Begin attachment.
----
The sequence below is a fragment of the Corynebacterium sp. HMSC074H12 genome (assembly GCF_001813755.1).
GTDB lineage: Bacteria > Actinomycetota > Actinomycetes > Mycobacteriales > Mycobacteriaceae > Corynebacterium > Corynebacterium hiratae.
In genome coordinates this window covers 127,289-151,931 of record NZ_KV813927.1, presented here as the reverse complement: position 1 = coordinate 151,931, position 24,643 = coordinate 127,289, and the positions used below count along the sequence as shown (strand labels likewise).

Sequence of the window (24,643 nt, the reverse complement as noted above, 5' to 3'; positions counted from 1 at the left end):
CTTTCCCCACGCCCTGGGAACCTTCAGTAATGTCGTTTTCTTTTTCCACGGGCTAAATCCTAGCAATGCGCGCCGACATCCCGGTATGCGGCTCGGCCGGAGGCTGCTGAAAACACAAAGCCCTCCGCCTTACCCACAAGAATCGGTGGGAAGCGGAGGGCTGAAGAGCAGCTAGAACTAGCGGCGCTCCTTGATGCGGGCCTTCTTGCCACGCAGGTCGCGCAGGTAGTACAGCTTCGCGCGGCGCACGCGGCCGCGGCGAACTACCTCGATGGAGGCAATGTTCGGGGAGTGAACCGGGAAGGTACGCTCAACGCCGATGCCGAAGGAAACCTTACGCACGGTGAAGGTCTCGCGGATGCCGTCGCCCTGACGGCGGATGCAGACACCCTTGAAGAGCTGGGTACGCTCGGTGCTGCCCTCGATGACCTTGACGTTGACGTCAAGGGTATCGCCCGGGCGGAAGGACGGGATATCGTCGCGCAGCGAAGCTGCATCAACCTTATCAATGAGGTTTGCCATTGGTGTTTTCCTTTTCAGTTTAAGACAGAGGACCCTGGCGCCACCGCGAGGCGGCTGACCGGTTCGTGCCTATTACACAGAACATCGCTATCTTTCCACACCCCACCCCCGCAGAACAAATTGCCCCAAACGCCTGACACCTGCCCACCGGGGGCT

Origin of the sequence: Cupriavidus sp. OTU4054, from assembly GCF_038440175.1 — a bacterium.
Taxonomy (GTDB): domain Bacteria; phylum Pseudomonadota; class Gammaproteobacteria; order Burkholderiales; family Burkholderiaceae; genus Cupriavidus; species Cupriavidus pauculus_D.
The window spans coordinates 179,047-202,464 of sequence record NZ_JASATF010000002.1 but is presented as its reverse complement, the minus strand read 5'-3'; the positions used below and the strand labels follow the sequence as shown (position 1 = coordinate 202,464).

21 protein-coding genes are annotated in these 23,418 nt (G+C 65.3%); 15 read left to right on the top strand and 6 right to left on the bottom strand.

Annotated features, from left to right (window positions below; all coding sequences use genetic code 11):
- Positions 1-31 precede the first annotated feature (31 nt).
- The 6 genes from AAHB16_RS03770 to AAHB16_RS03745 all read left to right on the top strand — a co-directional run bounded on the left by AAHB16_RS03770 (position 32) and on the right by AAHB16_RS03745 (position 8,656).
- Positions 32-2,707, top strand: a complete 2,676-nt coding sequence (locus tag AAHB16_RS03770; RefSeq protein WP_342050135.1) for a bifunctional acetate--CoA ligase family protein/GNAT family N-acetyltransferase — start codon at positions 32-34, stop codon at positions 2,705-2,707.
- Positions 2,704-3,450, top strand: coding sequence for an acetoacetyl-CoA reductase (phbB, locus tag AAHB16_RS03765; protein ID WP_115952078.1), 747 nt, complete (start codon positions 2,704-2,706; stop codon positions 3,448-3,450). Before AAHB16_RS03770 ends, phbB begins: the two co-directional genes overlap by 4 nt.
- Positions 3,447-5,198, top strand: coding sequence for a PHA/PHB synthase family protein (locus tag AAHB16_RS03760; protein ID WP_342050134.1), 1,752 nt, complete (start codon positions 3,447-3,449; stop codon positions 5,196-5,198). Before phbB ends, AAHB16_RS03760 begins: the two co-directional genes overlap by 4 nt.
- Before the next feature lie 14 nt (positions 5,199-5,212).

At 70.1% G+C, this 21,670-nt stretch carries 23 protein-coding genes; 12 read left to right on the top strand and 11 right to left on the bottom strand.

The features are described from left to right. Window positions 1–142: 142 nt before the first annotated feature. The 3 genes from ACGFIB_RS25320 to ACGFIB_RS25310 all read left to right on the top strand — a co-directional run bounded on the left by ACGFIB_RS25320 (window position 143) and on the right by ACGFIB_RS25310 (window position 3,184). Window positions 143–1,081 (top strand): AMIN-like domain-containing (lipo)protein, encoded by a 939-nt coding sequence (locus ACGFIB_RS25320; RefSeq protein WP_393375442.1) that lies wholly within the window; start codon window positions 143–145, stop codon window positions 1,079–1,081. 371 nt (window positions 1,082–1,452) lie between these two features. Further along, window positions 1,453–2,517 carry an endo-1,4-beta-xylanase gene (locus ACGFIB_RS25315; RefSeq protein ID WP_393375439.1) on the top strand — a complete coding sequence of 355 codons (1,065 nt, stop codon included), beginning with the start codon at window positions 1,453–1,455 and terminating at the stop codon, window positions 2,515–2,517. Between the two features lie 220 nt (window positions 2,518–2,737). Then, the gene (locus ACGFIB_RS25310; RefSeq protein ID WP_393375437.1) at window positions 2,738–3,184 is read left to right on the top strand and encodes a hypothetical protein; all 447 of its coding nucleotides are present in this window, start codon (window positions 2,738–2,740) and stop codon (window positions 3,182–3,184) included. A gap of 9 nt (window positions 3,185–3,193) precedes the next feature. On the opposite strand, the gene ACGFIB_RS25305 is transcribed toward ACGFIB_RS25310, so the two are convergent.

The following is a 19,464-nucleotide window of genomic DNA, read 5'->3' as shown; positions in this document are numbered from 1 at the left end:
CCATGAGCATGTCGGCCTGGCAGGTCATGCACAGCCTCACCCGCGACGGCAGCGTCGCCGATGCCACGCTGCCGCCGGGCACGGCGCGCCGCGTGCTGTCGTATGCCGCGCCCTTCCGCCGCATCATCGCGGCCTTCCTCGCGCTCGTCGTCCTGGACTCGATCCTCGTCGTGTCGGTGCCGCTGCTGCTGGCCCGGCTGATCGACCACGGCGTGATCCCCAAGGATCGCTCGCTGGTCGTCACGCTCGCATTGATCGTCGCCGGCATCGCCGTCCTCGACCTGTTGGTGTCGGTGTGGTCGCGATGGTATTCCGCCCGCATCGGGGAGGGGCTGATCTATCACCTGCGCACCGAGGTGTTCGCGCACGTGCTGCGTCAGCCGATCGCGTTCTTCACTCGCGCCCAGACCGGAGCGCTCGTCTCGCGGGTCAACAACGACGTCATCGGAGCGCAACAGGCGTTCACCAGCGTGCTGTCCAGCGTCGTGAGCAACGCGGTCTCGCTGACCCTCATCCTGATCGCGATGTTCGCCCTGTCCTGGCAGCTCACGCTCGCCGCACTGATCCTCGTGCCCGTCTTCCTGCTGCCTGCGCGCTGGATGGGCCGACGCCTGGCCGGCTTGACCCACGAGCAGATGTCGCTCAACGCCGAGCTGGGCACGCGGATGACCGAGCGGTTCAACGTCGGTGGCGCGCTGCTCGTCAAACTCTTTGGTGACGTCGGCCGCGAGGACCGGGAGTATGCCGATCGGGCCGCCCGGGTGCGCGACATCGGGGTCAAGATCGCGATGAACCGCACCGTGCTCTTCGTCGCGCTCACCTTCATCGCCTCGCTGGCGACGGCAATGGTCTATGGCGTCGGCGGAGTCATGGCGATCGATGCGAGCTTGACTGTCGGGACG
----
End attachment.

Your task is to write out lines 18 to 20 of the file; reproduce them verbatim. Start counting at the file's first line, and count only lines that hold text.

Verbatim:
The features are described from left to right. Window positions 1–142: 142 nt before the first annotated feature. The 3 genes from ACGFIB_RS25320 to ACGFIB_RS25310 all read left to right on the top strand — a co-directional run bounded on the left by ACGFIB_RS25320 (window position 143) and on the right by ACGFIB_RS25310 (window position 3,184). Window positions 143–1,081 (top strand): AMIN-like domain-containing (lipo)protein, encoded by a 939-nt coding sequence (locus ACGFIB_RS25320; RefSeq protein WP_393375442.1) that lies wholly within the window; start codon window positions 143–145, stop codon window positions 1,079–1,081. 371 nt (window positions 1,082–1,452) lie between these two features. Further along, window positions 1,453–2,517 carry an endo-1,4-beta-xylanase gene (locus ACGFIB_RS25315; RefSeq protein ID WP_393375439.1) on the top strand — a complete coding sequence of 355 codons (1,065 nt, stop codon included), beginning with the start codon at window positions 1,453–1,455 and terminating at the stop codon, window positions 2,515–2,517. Between the two features lie 220 nt (window positions 2,518–2,737). Then, the gene (locus ACGFIB_RS25310; RefSeq protein ID WP_393375437.1) at window positions 2,738–3,184 is read left to right on the top strand and encodes a hypothetical protein; all 447 of its coding nucleotides are present in this window, start codon (window positions 2,738–2,740) and stop codon (window positions 3,182–3,184) included. A gap of 9 nt (window positions 3,185–3,193) precedes the next feature. On the opposite strand, the gene ACGFIB_RS25305 is transcribed toward ACGFIB_RS25310, so the two are convergent.

The following is a 19,464-nucleotide window of genomic DNA, read 5'->3' as shown; positions in this document are numbered from 1 at the left end:
CCATGAGCATGTCGGCCTGGCAGGTCATGCACAGCCTCACCCGCGACGGCAGCGTCGCCGATGCCACGCTGCCGCCGGGCACGGCGCGCCGCGTGCTGTCGTATGCCGCGCCCTTCCGCCGCATCATCGCGGCCTTCCTCGCGCTCGTCGTCCTGGACTCGATCCTCGTCGTGTCGGTGCCGCTGCTGCTGGCCCGGCTGATCGACCACGGCGTGATCCCCAAGGATCGCTCGCTGGTCGTCACGCTCGCATTGATCGTCGCCGGCATCGCCGTCCTCGACCTGTTGGTGTCGGTGTGGTCGCGATGGTATTCCGCCCGCATCGGGGAGGGGCTGATCTATCACCTGCGCACCGAGGTGTTCGCGCACGTGCTGCGTCAGCCGATCGCGTTCTTCACTCGCGCCCAGACCGGAGCGCTCGTCTCGCGGGTCAACAACGACGTCATCGGAGCGCAACAGGCGTTCACCAGCGTGCTGTCCAGCGTCGTGAGCAACGCGGTCTCGCTGACCCTCATCCTGATCGCGATGTTCGCCCTGTCCTGGCAGCTCACGCTCGCCGCACTGATCCTCGTGCCCGTCTTCCTGCTGCCTGCGCGCTGGATGGGCCGACGCCTGGCCGGCTTGACCCACGAGCAGATGTCGCTCAACGCCGAGCTGGGCACGCGGATGACCGAGCGGTTCAACGTCGGTGGCGCGCTGCTCGTCAAACTCTTTGGTGACGTCGGCCGCGAGGACCGGGAGTATGCCGATCGGGCCGCCCGGGTGCGCGACATCGGGGTCAAGATCGCGATGAACCGCACCGTGCTCTTCGTCGCGCTCACCTTCATCGCCTCGCTGGCGACGGCAATGGTCTATGGCGTCGGCGGAGTCATGGCGATCGATGCGAGCTTGACTGTCGGGACG